Having given us a tour of the ‘compound’ (grounds), Dominic then took us into classes. Each and every class gave us a hugely warm welcome, singing different songs as we moved from the youngest children to the oldest. Some of these songs were familiar but many were new ones which we had not heard before. We both enjoyed trying our best to join in and, where we could not quite grasp the words, we still managed to get involved by jumping and dancing to the wonderful singing we encountered (much to the children’s enjoyment)!
Having been made very welcome to the school, we asked Dominic if he would be happy for us to go into classes and share with them a little bit about Wales and the work we have been doing in Uganda. By now a familiar routine, Mr Prewett began by teaching the children a song in Welsh, before Mr Mansfield talked about comparisons between the two countries and giving some detail about St Julian’s Primary School. Mr Prewett then shared a little about Mount Pleasant and they finished by showing them some videos from their schools. The children were so well behaved and were clearly fascinated by the images which we projected onto their walls.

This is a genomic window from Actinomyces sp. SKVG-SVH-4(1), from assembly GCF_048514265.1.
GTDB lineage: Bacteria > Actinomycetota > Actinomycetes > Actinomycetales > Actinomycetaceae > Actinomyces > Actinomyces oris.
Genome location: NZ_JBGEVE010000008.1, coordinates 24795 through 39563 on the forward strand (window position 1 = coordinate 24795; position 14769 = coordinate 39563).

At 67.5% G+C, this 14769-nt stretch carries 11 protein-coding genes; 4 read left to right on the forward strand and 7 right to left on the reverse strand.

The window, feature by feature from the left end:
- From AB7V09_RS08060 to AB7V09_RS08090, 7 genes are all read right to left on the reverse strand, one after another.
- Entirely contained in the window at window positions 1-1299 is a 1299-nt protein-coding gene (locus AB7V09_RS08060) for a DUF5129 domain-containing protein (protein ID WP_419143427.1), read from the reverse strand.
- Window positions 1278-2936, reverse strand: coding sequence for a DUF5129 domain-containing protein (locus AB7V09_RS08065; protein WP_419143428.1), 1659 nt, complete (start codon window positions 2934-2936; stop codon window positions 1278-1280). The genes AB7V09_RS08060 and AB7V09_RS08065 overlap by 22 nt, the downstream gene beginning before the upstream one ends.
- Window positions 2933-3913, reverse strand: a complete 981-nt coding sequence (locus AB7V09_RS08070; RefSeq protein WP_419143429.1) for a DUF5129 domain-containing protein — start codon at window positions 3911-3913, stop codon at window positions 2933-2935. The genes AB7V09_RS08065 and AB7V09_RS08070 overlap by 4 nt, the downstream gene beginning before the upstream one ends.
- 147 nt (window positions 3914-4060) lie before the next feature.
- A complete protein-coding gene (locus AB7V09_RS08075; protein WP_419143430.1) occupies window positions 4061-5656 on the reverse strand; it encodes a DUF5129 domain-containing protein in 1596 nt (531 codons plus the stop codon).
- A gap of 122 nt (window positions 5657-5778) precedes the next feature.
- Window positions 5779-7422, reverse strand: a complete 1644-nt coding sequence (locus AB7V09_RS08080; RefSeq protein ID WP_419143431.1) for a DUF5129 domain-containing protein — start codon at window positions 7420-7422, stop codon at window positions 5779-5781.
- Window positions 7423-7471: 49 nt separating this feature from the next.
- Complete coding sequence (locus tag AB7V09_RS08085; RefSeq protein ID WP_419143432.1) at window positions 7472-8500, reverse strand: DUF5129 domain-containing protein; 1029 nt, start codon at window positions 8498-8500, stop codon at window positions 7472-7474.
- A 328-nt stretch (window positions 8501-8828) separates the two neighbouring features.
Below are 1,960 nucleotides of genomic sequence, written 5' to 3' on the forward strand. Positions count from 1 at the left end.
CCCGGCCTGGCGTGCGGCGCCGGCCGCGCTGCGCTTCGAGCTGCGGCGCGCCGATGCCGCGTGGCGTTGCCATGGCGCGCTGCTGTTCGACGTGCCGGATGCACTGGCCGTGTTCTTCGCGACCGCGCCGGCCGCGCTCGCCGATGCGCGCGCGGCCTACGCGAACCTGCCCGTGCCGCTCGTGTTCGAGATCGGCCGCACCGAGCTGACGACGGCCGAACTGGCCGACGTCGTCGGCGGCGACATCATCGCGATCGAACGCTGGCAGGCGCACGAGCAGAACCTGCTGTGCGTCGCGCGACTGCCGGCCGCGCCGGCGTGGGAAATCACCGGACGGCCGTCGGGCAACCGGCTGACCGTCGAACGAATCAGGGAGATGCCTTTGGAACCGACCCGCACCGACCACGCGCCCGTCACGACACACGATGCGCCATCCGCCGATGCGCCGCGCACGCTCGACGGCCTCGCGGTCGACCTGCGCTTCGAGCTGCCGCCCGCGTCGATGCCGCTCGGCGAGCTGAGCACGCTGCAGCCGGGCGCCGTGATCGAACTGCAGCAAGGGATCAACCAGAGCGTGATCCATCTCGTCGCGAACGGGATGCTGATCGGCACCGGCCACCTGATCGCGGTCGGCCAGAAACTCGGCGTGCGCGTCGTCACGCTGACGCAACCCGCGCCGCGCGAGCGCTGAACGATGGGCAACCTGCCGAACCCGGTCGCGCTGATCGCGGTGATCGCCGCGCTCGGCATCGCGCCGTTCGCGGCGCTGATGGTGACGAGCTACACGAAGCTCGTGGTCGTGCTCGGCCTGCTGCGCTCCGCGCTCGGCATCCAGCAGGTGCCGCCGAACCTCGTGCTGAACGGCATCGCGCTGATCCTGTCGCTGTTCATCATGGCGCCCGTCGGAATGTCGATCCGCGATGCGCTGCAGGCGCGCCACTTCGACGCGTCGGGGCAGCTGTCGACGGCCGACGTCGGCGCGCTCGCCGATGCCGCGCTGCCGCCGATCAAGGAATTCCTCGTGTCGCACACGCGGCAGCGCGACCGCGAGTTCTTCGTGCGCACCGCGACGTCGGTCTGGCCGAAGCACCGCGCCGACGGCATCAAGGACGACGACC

We had a brief opportunity to present Dominic with a tie, as a gift from us, and some resources we had brought along with us to help the children of his school, including two sets of Sports Kits which had been donated from YC Sports and Newport Gwent Dragons. From his office, we were then quickly ushered onto the field, where the children had gathered for some games in their new kits. The girls were dressed for netball and so a game quickly began, with Mr Mansfield and Mr Prewett joining a team each. With Mr Mansfield still struggling a little with the rules, he misunderstood which team he was on – taking up his position as Goal Attack, and then proceeding to defend the netball posts to stop his own team scoring! Following a quick pep talk, Mr Prewett and Mr Mansfield established which teams they were on and the match continued. Again, the children set about the match at a fast pace, with Mr Prewett and Mr Mansfield struggling to keep up. Mr Prewett did however manage to put his team 1-0 up with a goal (the practice at Busiu, yesterday must have paid off!), shortly before half time. Changing ends, his team got off to a flying start, scoring another goal to make it 2-0. Despite Mr Mansfield finally showing a modicum of sporting prowess and slotting a goal of his own, the match ended 2-1 to Mr Prewett’s team, much to the delight of the children he was playing with.